Twitter and Facebook will hand over the digital keys to @POTUS, as well as other official social media accounts, to Joe Biden on Inauguration Day even as President Donald Trump continues to reject his election defeat.

The social media giants said the @POTUS handle and those for the White House, vice president and first lady will be transferred on Jan. 20. Twitter spokesman Nick Pacilio told Reuters this weekend that the company is making preparations just “as we did for the presidential transition in 2017,” and that it is doing so in consultation with the National Archives and Records. Twitter did not immediately respond to a request for comment from The Post.

Facebook expects a “seamless” transition of the relevant Facebook and Instagram accounts to the new administration, the company said in a statement emailed to The Post.

“In 2017, we worked with both the Obama Administration and incoming Trump Administration to make sure the transition of their Facebook and Instagram accounts was seamless on January 20th, and we expect to do same here.”

@POTUS is separate from the account from which Trump so prolifically tweets and that has come to define his presidency. His personal account, @realDonaldTrump, has been his primary megaphone to air his grievances and opine on trade deals, national security, the election and other topics. He is one of Twitter’s most influential figures, with nearly 89 million followers. He has tweeted more than 58,000 times.

Trump’s tweets often come with real-world reverberations, particularly in the financial world. A Bank of America analysis from last September found that, since 2016, days where the President tweeted more than 35 times were associated with negative market returns. A Barron’s analysis, also from last September, calculated that the S&P 500 fell an average of 0.3 percent on days when Trump tweeted more than 20 times.

JP Morgan analysts created a “Volfefe index” – a mash-up of volatility and Trump’s 2017 “covfefe” incident – to track the relationship between the president’s tweets and Treasury yields. Earlier this year, the index signaled that volatility in the Treasury market linked to Trump’s tweets surpassed those linked to traditional sources of monetary and economic policy announcements, Bloomberg reported.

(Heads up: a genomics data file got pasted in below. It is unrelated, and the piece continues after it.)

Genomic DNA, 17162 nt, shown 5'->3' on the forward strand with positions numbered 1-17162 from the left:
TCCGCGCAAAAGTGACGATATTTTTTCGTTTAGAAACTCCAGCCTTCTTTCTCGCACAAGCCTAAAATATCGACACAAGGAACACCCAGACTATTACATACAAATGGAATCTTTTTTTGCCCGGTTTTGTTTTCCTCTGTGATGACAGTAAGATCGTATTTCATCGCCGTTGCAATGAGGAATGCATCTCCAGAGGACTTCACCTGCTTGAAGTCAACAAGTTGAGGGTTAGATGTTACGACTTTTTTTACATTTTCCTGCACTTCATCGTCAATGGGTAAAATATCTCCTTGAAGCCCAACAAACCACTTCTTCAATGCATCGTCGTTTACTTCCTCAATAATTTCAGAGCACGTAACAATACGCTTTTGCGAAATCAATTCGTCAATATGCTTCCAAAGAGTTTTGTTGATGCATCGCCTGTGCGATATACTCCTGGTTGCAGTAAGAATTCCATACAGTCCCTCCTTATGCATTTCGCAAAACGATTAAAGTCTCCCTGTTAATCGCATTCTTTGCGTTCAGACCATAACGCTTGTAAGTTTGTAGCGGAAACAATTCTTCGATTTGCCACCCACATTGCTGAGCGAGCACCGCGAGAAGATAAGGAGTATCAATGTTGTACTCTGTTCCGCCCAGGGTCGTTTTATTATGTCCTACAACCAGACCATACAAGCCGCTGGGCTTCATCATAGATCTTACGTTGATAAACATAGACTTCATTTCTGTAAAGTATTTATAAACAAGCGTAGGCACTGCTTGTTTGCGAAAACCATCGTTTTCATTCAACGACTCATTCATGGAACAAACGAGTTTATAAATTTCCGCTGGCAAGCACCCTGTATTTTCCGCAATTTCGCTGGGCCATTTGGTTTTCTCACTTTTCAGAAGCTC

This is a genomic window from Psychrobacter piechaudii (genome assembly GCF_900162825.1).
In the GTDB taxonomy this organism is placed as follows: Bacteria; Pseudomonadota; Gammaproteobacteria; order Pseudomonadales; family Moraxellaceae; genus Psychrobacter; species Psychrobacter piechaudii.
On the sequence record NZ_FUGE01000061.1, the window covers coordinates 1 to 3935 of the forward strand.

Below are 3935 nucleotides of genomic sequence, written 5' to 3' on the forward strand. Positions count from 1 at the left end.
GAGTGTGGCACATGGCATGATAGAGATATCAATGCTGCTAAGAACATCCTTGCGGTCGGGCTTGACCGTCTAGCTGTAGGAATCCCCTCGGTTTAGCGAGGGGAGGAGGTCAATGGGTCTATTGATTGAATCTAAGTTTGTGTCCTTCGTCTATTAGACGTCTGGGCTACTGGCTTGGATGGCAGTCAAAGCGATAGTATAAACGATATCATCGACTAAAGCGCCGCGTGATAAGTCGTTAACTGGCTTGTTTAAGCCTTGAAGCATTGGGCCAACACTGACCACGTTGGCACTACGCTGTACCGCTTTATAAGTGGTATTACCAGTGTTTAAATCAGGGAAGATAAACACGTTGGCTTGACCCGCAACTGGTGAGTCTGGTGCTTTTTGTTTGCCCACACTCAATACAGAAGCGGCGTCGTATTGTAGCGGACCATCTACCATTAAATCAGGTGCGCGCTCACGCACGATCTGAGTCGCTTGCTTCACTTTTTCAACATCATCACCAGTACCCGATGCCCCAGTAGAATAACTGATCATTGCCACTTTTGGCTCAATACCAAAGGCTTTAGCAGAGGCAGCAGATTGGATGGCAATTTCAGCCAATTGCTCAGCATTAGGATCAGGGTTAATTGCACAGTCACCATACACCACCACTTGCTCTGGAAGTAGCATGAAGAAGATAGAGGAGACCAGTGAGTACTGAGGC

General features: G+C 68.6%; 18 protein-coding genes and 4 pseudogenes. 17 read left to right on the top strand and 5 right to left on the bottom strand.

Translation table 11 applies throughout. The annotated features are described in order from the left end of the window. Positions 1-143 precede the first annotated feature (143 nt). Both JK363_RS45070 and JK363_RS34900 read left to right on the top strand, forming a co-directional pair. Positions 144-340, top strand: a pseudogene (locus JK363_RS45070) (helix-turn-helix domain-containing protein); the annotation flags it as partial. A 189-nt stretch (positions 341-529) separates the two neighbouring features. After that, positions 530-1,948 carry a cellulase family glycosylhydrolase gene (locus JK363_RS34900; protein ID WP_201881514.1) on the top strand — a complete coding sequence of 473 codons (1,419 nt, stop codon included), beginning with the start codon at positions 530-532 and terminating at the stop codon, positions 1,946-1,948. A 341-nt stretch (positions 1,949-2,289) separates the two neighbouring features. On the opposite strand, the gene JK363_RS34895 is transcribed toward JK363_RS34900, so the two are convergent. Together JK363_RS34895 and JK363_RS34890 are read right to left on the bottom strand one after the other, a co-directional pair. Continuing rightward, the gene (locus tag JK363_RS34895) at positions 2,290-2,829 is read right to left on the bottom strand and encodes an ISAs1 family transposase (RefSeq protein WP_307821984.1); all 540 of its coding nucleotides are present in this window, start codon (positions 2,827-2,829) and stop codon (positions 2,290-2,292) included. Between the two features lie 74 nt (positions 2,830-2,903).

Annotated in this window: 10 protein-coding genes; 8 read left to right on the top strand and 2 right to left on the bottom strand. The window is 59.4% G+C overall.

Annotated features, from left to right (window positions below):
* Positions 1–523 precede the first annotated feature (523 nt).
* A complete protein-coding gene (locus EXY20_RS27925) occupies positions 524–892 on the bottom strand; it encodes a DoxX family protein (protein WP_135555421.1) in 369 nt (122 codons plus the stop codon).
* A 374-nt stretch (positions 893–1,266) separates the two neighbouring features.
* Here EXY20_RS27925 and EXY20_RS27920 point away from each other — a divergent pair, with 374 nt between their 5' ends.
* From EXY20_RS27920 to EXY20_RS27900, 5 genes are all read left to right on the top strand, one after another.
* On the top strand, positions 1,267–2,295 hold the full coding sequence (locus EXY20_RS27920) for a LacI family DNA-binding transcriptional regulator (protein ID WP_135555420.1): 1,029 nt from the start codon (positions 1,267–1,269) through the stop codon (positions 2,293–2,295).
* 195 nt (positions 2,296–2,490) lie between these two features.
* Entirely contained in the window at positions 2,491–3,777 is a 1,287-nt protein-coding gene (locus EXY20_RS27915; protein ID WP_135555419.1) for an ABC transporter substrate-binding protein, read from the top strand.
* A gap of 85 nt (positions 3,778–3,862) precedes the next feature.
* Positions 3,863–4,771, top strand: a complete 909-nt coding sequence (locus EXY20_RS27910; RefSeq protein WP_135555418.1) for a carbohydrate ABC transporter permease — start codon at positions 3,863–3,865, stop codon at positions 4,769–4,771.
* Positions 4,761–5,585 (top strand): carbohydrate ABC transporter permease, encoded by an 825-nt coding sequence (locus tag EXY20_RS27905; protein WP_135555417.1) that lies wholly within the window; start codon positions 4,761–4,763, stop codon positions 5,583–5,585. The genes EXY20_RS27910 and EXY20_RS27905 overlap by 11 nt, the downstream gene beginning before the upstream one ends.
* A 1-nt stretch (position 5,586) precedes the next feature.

In recent weeks, Trump’s recent tirades over the election results and false claims of mass voter fraud have repeatedly been flagged by Twitter. In one tweet Sunday, the president claimed that “in certain swing states, there were more votes than people who voted, and in big numbers,” while also alleging “fake ballots” and “egregious conduct.” Fact-checkers have repeatedly investigated viral claims that vote counts exceeded registered voters in various locales, and found them all to be false. Twitter flagged Trump’s tweet as being “disputed.”

He’s also used the platform to call out members of his administration. Last week, Trump announced the firing of Christopher Krebs, who headed the Cybersecurity and Infrastructure Security Agency at the Department of Homeland Security and led successful efforts to help state and local election offices protect their systems and to rebut misinformation. He also announced the firing of Defense Secretary Mark Esper through a Nov. 9 tweet.

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